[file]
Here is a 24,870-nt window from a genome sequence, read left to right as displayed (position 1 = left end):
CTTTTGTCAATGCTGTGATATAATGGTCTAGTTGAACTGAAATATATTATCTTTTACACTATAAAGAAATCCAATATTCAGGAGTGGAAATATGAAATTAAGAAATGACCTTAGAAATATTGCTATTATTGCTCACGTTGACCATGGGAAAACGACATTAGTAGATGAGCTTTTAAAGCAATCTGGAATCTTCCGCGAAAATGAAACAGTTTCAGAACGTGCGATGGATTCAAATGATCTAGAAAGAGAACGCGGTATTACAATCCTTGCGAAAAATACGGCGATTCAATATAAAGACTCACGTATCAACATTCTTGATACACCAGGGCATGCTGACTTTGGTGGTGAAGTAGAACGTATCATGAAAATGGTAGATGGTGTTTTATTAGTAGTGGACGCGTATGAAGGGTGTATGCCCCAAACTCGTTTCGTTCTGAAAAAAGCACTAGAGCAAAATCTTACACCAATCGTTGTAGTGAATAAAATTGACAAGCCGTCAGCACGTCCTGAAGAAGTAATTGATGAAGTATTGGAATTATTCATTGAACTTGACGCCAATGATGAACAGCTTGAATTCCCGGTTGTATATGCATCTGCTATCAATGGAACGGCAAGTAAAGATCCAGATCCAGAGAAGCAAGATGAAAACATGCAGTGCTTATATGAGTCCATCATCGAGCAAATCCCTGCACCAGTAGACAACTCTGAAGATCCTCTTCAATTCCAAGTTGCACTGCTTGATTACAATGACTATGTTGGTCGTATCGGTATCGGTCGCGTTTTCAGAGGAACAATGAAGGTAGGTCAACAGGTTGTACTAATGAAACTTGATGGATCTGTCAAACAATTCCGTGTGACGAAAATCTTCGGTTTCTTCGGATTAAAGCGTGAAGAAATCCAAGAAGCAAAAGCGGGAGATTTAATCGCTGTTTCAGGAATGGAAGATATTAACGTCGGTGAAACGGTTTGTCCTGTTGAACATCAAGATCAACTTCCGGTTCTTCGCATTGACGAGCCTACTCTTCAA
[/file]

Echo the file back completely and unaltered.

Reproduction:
Here is a 24,870-nt window from a genome sequence, read left to right as displayed (position 1 = left end):
CTTTTGTCAATGCTGTGATATAATGGTCTAGTTGAACTGAAATATATTATCTTTTACACTATAAAGAAATCCAATATTCAGGAGTGGAAATATGAAATTAAGAAATGACCTTAGAAATATTGCTATTATTGCTCACGTTGACCATGGGAAAACGACATTAGTAGATGAGCTTTTAAAGCAATCTGGAATCTTCCGCGAAAATGAAACAGTTTCAGAACGTGCGATGGATTCAAATGATCTAGAAAGAGAACGCGGTATTACAATCCTTGCGAAAAATACGGCGATTCAATATAAAGACTCACGTATCAACATTCTTGATACACCAGGGCATGCTGACTTTGGTGGTGAAGTAGAACGTATCATGAAAATGGTAGATGGTGTTTTATTAGTAGTGGACGCGTATGAAGGGTGTATGCCCCAAACTCGTTTCGTTCTGAAAAAAGCACTAGAGCAAAATCTTACACCAATCGTTGTAGTGAATAAAATTGACAAGCCGTCAGCACGTCCTGAAGAAGTAATTGATGAAGTATTGGAATTATTCATTGAACTTGACGCCAATGATGAACAGCTTGAATTCCCGGTTGTATATGCATCTGCTATCAATGGAACGGCAAGTAAAGATCCAGATCCAGAGAAGCAAGATGAAAACATGCAGTGCTTATATGAGTCCATCATCGAGCAAATCCCTGCACCAGTAGACAACTCTGAAGATCCTCTTCAATTCCAAGTTGCACTGCTTGATTACAATGACTATGTTGGTCGTATCGGTATCGGTCGCGTTTTCAGAGGAACAATGAAGGTAGGTCAACAGGTTGTACTAATGAAACTTGATGGATCTGTCAAACAATTCCGTGTGACGAAAATCTTCGGTTTCTTCGGATTAAAGCGTGAAGAAATCCAAGAAGCAAAAGCGGGAGATTTAATCGCTGTTTCAGGAATGGAAGATATTAACGTCGGTGAAACGGTTTGTCCTGTTGAACATCAAGATCAACTTCCGGTTCTTCGCATTGACGAGCCTACTCTTCAA